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help you to hoe the celery beds while you are telling me, but I can look on the while, and perhaps I may learn how to hoe them myself some day."
"We know not what a day may bring forth," replied Michael, "for we are poor perishing creatures, here to-day, and gone to-morrow; but if it please God that you should live, I hope you will know how to do many things of more consequence than hoeing a bed of celery. If you should ever be a farmer, and perhaps you will, being so fond of the country, it will be necessary to know the nature and value of land, and to have some judgment in live stock. You must know, also, how and when to plough, sow, mow, reap, and get in harvest; and your wife, if you should happen to have one, should understand how to manage the dairy. What with manuring, draining, hedging and ditching, attending to your horses, cattle, oxen, sheep, and pigs; thatching your ricks, threshing and winnowing your grain, and making the most of your hay, turnips, and clover, you will have a great deal to do, and ought, therefore, to know how to do it. I will give you an account of a farmer that I met with the other day; therefore listen. An honest farmer, who had spent all his days in the cultivation of the ground, and who might therefore be supposed to know something
about the matter, once had a book put into his hand, called 'A Guide to Good Farming.' The book was written by one who had never spent a week at a farm house in all his life; and the rules that it contained, though they sounded very well when read, could never be put in practice. The honest farmer had sense enough to see this before he had got down to the bottom of the first page. 'Ay, ay,' said he, 'the man who wrote this book can plough very well on paper, but I should like to see him holding the plough-stilts in one of my stiff clayey fields, and I warrant you he would tell a different tale. He lays down the same plan for light land and stiff land, for hill and valley, for wet weather and dry, when all these require a change in the plan. Guide to Good Farming, indeed! If I were to follow him, he would soon guide me to the workhouse. The best guide to good farming that I know of is this: Be up with the lark, hold your own plough, have an eye to the land and the weather; sow when it suits, make hay when the sun shines; see to everything yourself, keep your eyes and ears open; never despise a real improvement, and never let the grass grow under your feet in a word, be industrious yourself, and see that your servants are so too. He that does these things, and looks to God for a blessing upon
them all, will find out the secret of good farming.'"
"I should like to be a farmer very well. That is a very capital account."
"You talk of the March winds, Maurice: generally the month of March is windy, but not always; and whether it be so or not, the weather gets warmer and warmer by degrees.”
"Tell me, will you, what is the meaning of the saying, 'As wild as a March hare?" "
"If I knew it, I would tell you; but when we do not know a thing, it is always better to own it than to pretend to be wiser than we really are. In March, the hares have been shot at a great deal, and run after by the dogs, and that may make them wilder; and the wind blowing so much as it does then, may be another reason why they should be scared and become wilder than common; but, as I said, the meaning of the saying I really do not know. When I was a boy, a youngster who had never been in the country before, paid a visit at the Grange. One day, being out in the fields, he spied a hare, and set out to run after her. Puss, at first, moved off quietly enough; but seeing some one after her, she scampered along at a fine rate. What made the matter laughable was, that somebody cried out, 'Run, run!' when the youngster doubled his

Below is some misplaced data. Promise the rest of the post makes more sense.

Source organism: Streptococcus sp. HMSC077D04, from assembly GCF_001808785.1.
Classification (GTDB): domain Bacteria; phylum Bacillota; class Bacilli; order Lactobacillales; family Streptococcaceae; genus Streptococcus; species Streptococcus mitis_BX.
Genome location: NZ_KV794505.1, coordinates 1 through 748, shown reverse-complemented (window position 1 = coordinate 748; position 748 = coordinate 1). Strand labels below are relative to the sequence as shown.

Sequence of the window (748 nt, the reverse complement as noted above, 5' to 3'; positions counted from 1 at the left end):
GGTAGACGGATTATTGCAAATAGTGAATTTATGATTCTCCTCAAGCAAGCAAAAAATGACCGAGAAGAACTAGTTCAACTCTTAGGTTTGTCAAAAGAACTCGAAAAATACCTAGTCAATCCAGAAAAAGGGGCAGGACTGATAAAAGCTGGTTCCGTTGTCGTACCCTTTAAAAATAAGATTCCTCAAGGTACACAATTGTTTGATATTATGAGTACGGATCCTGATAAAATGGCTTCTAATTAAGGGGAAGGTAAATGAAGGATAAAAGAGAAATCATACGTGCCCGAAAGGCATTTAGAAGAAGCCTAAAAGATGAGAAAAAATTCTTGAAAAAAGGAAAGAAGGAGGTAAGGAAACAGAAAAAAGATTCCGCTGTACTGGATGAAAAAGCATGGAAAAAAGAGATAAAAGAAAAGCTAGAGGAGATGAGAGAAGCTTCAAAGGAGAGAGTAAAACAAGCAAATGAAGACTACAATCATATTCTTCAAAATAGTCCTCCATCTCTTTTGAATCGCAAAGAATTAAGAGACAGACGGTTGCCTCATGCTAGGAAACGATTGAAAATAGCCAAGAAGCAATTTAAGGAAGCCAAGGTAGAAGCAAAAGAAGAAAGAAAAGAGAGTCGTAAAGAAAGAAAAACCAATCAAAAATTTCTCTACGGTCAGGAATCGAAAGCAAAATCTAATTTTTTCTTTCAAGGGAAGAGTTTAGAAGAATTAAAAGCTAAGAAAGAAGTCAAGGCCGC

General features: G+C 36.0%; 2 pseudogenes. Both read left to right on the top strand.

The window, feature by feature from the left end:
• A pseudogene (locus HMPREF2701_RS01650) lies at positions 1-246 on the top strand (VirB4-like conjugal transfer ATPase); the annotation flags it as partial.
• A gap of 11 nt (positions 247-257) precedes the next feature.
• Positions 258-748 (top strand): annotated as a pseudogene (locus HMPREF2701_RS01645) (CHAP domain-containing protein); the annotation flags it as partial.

speed, as if he thought he could overtake the hare. For some time he kept up the chase; but the longer he ran the farther he was behind. If you should ever pay a visit at the Grange, I hope you will never try to outrun a hare."
"That is not likely. I should be glad to see the hares; but I would not try to outrun them."
"In March, ploughing and sowing are carried on on a broad scale; and teams of horses, and some
times of oxen, may be seen in all directions. Then the farmer rolls his meadow lands, drills his
and moves his sheep and cattle from one field to another."
"I should like to see oxen at plough. I have seen horses, but have never seen oxen so employed." "In former times oxen were used to tread the grain from the corn, for it is said in Holy Scripture, C Thou shalt not muzzle the ox when he treadeth out the corn,' Deut. xxv. 4. It is pleasant to walk about in the country in March, if you are a little hardy, and think but lightly of a cold blast of wind. The sharp fresh air makes the blood spin through your veins, and you feel fit to undertake any thing. As you walk in the fields your spirit rises, and as you pass along the hollow lanes with a cheerful heart, you are made happier by the singing of the birds-by the jingling of the traces belonging to the horses at plough-by the crack of the whip, and the lusty call of the ploughboy who one minute cries out, Smiler! Dobbin! Whitefoot! and the next whistles a merry tune. You smell the upturned furrows wholesome and pleasant; you hear the rooks cawing, as they skim along with the wind far above you; you see a blackbird or a magpie as he hastily flutters into the hedge, scared at your approach; and you catch sight of the white-tufted tail of a hare or rabbit, as he pops into the coppice by the lane side."
"I can fancy all these things, and they must be